- From today and until Wednesday, 150 scientists from around the world will debate plasticity and cell migration in the new gathering in the Barcelona Biomed Conference Series, organised by IRB Barcelona and the BBVA Foundation.
- The 18th conference in this series brings together biologists devoted to the study of development in animal models, specialists in cancer, and paediatricians.
How do paediatric cancers differ from those in adults? What makes a static cell migrate and promote metastasis? How do differentiated cells become tissue repair cells? These are all
questions that can be answered through the study of cell biology and development in animal models such as flies, mice and zebra fish.
Today, around 20 speakers from around the world and 150 participants will debate cutting-edge research into plasticity and cell migration—two key aspects in paediatric cancer, metastasis, and regeneration. From today and until Wednesday, these scientists will gather at the Institut d’Estudis Catalans on the occasion of the 18th Barcelona Biomed Conference, an event organised by the Institute for Research in Biomedicine (IRB Barcelona), with the support of the BBVA Foundation.
Jordi Casanova, IRB Barcelona scientist and CSIC researcher, and Jean Paul Thiery, from the University of Singapore, co-organisers of the event, which is entitled “Epithelial transitions and cell migration: learning from development to tackle disease”, have brought together scientists working on the transitions that certain static cells undergo to become migratory cells, and vice versa, to cover specific requirements.
The list of guest speakers includes Jaume Mora, a physician-scientist at the Hospital San Joan de Déu specialised in paediatric cancer. “Adult cancers arise as a result of various mutations, but in children, a single mutation can cause cancer by conferring cell plasticity. However, this same property can also allow cancer to go into remission without treatment,” explains Casanova. “This is why research into cell plasticity during development is particularly relevant for physicians working in paediatric cancer,” he adds.
Cell reversibility and movement are also critical for the spread of cancer. “A static cancer cell cannot colonise other organs,” explains Casanova. These cells undergo two transitions: from epithelial cells (static cells) to mobile cells that leave the tumour, and after, the opposite process, whereby the latter anchor and colonise a new organ. Alternatively, the cells remain in an intermediate state, which can be particularly dangerous. A complete understanding of the genetic bases of these transitions is critical to further our knowledge of metastasis in epithelial cancers, such as in breast, lung, skin and colon cancer, among others. Eduard Batlle, ICREA researcher at IRB Barcelona devoted to colon cancer, will be giving a talk on the progression of this kind of tumour.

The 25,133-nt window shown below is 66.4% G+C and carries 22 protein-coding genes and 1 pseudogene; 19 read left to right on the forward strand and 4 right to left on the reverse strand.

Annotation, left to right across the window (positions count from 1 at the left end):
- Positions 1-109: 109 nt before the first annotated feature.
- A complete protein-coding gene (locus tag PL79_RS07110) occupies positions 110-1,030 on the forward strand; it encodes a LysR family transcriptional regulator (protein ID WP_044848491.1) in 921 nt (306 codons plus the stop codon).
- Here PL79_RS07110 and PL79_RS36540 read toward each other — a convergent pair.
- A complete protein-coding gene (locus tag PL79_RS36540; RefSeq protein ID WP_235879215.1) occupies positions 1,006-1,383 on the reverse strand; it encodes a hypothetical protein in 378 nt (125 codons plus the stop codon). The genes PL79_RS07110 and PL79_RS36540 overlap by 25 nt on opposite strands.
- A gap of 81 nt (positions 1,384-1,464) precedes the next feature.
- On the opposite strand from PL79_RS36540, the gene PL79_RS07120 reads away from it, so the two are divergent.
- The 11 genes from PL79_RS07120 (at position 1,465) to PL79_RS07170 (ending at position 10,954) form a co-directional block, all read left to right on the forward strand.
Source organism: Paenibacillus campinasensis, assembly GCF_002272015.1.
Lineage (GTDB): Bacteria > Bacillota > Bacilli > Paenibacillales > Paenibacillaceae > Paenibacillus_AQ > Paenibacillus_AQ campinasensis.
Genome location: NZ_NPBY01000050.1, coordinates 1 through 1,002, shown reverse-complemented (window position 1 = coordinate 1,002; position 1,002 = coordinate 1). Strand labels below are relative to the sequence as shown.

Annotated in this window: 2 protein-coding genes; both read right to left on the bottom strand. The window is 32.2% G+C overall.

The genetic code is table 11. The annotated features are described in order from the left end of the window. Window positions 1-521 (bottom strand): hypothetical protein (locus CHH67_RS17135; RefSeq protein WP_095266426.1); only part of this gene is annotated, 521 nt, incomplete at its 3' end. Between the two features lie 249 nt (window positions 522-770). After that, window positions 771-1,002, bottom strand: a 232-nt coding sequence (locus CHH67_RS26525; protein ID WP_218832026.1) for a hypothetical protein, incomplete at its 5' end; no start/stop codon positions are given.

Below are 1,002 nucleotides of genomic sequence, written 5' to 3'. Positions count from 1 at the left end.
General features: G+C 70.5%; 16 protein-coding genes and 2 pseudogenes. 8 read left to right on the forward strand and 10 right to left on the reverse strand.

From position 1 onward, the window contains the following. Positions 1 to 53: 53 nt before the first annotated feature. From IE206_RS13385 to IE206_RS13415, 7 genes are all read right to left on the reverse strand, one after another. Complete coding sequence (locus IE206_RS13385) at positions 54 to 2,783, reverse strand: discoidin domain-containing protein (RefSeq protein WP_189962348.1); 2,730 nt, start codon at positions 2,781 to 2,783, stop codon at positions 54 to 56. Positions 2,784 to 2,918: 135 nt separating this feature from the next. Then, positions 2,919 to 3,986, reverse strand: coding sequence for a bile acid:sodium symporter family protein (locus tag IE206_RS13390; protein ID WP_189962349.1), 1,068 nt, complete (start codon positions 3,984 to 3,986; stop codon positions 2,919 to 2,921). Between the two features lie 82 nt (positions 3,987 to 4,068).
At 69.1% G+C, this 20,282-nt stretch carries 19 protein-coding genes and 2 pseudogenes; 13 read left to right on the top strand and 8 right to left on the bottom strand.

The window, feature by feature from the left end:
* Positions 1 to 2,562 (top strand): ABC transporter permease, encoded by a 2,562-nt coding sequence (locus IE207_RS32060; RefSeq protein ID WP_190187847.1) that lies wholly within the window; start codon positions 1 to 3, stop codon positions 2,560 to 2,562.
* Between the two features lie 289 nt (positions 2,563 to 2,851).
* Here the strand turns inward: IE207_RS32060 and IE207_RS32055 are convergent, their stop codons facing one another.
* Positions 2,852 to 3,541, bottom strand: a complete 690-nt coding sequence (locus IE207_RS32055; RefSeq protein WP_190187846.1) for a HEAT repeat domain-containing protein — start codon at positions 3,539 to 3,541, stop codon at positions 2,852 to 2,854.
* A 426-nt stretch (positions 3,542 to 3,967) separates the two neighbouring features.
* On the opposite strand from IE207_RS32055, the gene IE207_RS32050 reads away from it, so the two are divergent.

Other guest speakers include Maria Leptin, director of EMBO, the main organisation representing European biologists, and a specialist in epithelial transitions, and Jean Paul Thiery, who, together with Ángela Nieto, from the Instituto de Neurociencias de Alicante, have laid the groundwork for international research in these fields.
“As cells become specialised, they lose plasticity. But some of them are in fact able to gain plasticity,” explains Casanova. Unravelling the variety and complexity of these processes is one of the key objectives of developmental biology.
Finally, another feature associated with plasticity is regeneration. Using animal models with a high regenerative capacity to study the genetic programmes that are activated to recover lost or damaged tissue will bring about advances in regenerative medicine.